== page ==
Parenting by numbers
Wishing away tricky stages may mean missing out, too.
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As much as you may have longed for a baby, you may be caught off guard by the difficult, challenging and sometimes deeply upsetting stages you encounter in parenting. Here are some figures to (hopefully!) provide perspective to your life as a parent and your relationship with a child:

Nine months

40 weeks of pregnancy can feel like a lifetime. Morning sickness, swollen ankles, heartburn and wardrobe disasters make it hard to focus on the goal: the baby who will, like it or not, pop into the world leaving your comfortable body behind. There’s even a good chance that you’ll be exactly like other parents and do it all again one day!

Nappies and night feeds

Babies are wonderful, but they don’t do much. Well, that’s not true, they cry louder and for longer than a flock of hadedas in mating season and they poop. A lot. Your little night owl will make sure that sleep and the parties you used to have with friends are but distant memories. It can feel like life is moving on for everyone else while you’re still attached by an invisible umbilical cord to your little one. For 52 weeks. One year. Remember how you commented at your last birthday that you can’t believe how time has flown? That’s how fast your baby grows.

Teething, tantrums and more

Some parents skip right through another year or 18 months of toddlerhood simply by closing their eyes and repeating the mantra “make it STOP”, referring to tantrums and teething. Teething: look it up on the internet and see that “teething” is a catch-all word designed to mean the root for all evil in small kids. It causes everything from full-blown flu to extreme personality disorders if you read friends’ Facebook posts. 18 months. The time it takes for a rolling, babbling baby to turn into a dungaree-wearing human repeating the word “NO” ad nauseam.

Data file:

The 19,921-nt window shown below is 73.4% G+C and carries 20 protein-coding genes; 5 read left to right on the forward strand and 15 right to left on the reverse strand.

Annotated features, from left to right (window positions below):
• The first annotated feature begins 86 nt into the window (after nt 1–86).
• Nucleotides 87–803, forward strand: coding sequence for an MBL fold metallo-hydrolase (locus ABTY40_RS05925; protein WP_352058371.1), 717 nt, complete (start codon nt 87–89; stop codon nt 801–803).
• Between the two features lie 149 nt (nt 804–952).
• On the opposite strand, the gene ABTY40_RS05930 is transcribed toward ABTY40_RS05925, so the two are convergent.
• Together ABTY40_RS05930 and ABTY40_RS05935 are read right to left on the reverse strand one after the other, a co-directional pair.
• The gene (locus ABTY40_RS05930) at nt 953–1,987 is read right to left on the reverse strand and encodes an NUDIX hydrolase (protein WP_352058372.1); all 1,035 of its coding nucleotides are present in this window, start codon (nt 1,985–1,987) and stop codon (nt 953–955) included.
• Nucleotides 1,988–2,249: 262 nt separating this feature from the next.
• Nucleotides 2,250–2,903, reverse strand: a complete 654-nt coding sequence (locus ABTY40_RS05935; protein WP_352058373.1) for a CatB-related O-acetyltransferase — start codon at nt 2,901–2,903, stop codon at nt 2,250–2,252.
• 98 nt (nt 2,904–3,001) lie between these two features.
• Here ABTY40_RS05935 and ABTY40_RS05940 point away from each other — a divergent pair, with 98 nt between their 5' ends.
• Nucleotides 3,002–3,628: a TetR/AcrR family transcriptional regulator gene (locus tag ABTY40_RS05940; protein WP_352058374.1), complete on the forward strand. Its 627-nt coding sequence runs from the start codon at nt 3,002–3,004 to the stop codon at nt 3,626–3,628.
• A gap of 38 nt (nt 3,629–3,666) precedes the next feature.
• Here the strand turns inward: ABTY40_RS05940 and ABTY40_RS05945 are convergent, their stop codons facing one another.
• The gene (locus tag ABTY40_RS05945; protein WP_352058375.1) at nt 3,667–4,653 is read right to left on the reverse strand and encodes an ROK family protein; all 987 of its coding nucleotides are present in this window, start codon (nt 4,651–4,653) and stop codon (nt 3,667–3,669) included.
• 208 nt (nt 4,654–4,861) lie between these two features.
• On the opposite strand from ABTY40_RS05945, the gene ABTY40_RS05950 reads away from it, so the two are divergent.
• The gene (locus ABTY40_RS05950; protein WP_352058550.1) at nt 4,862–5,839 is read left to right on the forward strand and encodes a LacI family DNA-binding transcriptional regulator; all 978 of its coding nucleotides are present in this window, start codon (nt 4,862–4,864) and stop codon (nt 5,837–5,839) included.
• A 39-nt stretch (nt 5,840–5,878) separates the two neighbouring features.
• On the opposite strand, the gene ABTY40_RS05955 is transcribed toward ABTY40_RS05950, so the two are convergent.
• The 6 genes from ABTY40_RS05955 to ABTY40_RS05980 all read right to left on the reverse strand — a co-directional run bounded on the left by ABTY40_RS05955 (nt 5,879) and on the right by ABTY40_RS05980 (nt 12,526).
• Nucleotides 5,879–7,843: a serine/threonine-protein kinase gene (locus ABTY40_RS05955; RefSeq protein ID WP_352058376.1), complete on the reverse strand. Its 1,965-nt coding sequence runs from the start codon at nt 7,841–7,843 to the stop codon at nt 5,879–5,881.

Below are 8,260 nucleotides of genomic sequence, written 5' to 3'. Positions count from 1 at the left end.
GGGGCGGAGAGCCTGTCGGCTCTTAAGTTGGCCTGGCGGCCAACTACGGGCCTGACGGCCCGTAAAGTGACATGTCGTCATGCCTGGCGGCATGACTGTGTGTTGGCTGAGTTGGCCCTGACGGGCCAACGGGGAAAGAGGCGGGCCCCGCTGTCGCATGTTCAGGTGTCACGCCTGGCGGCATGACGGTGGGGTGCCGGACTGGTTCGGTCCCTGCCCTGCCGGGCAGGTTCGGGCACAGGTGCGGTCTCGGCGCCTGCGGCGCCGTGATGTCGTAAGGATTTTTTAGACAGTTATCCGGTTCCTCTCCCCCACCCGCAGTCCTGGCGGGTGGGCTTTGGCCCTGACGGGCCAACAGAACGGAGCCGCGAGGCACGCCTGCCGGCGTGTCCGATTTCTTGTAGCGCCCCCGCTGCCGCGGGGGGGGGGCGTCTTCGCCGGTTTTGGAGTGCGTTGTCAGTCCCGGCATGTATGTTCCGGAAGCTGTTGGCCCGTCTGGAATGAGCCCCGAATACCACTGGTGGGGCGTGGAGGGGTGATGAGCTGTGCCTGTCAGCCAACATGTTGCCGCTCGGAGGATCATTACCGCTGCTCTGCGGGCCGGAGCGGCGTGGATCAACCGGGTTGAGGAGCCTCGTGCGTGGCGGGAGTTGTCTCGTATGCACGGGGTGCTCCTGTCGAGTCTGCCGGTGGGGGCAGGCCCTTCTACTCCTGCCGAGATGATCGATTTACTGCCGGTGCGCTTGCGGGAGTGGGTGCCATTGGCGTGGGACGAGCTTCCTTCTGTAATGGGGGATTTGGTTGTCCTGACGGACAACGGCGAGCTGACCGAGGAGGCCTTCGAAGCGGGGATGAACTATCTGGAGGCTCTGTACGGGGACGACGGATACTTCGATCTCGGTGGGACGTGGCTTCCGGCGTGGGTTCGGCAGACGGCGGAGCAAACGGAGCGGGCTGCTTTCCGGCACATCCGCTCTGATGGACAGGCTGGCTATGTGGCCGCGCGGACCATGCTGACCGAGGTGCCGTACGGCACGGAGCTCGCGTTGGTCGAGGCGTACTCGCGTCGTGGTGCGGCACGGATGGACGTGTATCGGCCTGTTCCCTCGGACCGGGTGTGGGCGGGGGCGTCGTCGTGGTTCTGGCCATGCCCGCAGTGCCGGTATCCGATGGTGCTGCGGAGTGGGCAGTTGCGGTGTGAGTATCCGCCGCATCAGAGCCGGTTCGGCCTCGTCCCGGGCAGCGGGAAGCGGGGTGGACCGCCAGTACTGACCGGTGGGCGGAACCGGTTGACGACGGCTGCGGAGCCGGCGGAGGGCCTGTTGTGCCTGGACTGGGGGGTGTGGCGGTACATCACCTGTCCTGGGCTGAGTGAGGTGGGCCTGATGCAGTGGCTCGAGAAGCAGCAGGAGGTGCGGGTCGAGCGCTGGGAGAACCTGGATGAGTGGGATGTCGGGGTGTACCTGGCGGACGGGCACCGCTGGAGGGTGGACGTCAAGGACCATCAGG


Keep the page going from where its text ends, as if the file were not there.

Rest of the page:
Pre-school permutations

Let’s skip to the pre-school years. Many of you have had cell phone contracts and gym memberships that have lasted longer than this period. Although it feels like you have to keep your kid entertained and it’s hard to find new places to go and things to do, if you look at the weekends alone, that’s only a maximum of 150 weekends. Take it from those of us who have been there: you’ll suddenly be saying “I can’t believe my baby is going to Big School.”

School sanity

School seems like an interminable stretch of pressure and growth, but even the worst bits can be broken up into manageable chunks: 12 PTA meetings, a handful of uncomfortable parent-pupil socials and even the exam periods have a finite number attached to them. Rather than fretting in the moment, enjoy watching your child and your child’s friends grow, stretch and develop into young adults.

Chances are your child will not be moving out on the day he or she turns eighteen (despite their threats to do so!) but let’s take eighteen as an end-of-childhood goal. Then you get to parent a more adult version of your child.

So congratulations: you have survived 926 weeks of a child. 6 500 days. Fewer than a thousand weekends together. Years you may look back on and regard as the best in your life, but the ones that flew by the fastest.

Ask any parent of an older child: the years of parenthood are accelerated; make the most of the times you have.

What has been your favourite stage of parenthood?

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